Chrome Yellow by Aldous Huxley
I really enjoyed this book, but it was the kind of book that takes a lot of concentration to read. I couldn’t just fall into it and let it pull me along, it made me work for it, made me pay attention. I could only manage one chapter before needing to take a break, and was often left feeling tired. A wonderful, wonderful book, though.

Raise High the Roof Beam, Carpenters & Seymour: An Introduction by J.D. Salinger
This is two stories in one book, and it is the second story that I had difficulty reading. It is pages and pages describing Seymour. Fifteen of those pages are spent describing Seymour’s face. If Chrome Yellow left me tired, this book left me fast asleep.

Girl, Interrupted by Susanna Kaysen
This was hard to read in an eye-roll cringey way. This author (who is basing this story on her own experiences) is waving her arms and crying out desperately for attention. The book and narrative voice are inconsistent. She claims she did not have any mental health problems, but seems to enjoy the allure she believes being labelled with such gives her. Every word just screamed, “Me! Me! Pay attention to me!”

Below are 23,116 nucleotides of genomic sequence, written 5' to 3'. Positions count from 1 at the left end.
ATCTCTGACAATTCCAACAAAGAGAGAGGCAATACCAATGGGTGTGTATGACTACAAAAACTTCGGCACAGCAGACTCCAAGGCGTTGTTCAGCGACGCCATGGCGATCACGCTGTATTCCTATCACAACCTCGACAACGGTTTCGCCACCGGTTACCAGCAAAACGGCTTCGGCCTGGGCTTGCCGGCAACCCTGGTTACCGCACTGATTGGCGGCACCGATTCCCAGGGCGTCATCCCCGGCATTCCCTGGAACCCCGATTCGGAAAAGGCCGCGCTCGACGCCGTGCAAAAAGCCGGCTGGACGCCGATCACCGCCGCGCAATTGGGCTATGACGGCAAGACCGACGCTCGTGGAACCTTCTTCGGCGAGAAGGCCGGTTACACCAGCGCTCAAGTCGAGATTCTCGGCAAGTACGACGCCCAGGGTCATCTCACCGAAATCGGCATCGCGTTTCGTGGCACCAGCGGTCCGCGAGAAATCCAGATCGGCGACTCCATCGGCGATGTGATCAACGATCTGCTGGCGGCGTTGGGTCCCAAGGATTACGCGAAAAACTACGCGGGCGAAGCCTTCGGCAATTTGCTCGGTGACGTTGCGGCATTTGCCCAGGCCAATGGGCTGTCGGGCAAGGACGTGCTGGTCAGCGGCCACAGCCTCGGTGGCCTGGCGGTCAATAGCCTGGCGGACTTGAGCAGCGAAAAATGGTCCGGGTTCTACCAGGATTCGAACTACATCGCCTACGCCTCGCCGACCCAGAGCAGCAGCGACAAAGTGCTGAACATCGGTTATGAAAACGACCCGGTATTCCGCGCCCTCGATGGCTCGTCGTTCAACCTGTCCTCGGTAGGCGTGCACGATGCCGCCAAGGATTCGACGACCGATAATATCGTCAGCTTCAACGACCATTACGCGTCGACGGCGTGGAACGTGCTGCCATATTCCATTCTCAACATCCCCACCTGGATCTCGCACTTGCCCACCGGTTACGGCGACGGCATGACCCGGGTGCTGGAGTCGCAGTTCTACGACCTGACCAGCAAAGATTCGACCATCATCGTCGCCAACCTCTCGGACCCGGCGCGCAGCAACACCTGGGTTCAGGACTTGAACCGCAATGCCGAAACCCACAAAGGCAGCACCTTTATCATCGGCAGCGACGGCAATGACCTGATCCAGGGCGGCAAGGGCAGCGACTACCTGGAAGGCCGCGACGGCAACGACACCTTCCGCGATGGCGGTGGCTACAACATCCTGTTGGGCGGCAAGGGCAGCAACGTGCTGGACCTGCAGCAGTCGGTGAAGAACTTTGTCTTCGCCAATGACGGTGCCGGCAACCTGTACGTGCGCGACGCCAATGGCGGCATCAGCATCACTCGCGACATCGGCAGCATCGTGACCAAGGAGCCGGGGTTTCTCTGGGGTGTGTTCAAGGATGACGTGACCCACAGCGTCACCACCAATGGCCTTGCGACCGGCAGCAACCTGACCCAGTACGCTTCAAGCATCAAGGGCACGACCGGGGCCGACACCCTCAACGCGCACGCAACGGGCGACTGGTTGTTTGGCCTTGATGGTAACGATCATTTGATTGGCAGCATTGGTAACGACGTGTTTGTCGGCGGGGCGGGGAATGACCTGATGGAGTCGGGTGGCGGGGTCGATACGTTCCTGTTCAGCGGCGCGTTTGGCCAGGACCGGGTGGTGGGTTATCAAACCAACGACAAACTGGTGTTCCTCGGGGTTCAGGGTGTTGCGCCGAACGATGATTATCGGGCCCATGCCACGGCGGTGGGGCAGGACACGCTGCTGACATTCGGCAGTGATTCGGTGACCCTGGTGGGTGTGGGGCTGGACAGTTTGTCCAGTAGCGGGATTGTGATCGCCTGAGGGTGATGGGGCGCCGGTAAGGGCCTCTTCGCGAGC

The Inheritors by William Golding
Another booked I loved, that makes the reader work for it. It is told from the point of view of Neanderthals, whose language and connection with the world and each other is vastly different and simple than our own. They used few words, and grasping the larger concepts they were trying to convey with them took some work, but was more than worth it. I saw this picture.

The Knitting Circle’s Rapist Annihilation Squad by Derrick Jensen and Stephanie McMillan
Another cringe-inducing book. Considering the subject matter, this book was verging on slapstick, and it embarrassed itself and the reader.